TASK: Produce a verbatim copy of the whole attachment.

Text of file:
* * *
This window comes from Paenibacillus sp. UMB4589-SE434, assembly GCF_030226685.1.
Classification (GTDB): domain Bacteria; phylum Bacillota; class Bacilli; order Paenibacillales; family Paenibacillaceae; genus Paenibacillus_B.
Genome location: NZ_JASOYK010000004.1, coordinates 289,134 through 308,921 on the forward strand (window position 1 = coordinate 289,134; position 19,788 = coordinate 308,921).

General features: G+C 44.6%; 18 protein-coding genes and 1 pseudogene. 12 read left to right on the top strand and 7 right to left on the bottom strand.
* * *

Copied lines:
This window comes from Paenibacillus sp. UMB4589-SE434, assembly GCF_030226685.1.
Classification (GTDB): domain Bacteria; phylum Bacillota; class Bacilli; order Paenibacillales; family Paenibacillaceae; genus Paenibacillus_B.
Genome location: NZ_JASOYK010000004.1, coordinates 289,134 through 308,921 on the forward strand (window position 1 = coordinate 289,134; position 19,788 = coordinate 308,921).

General features: G+C 44.6%; 18 protein-coding genes and 1 pseudogene. 12 read left to right on the top strand and 7 right to left on the bottom strand.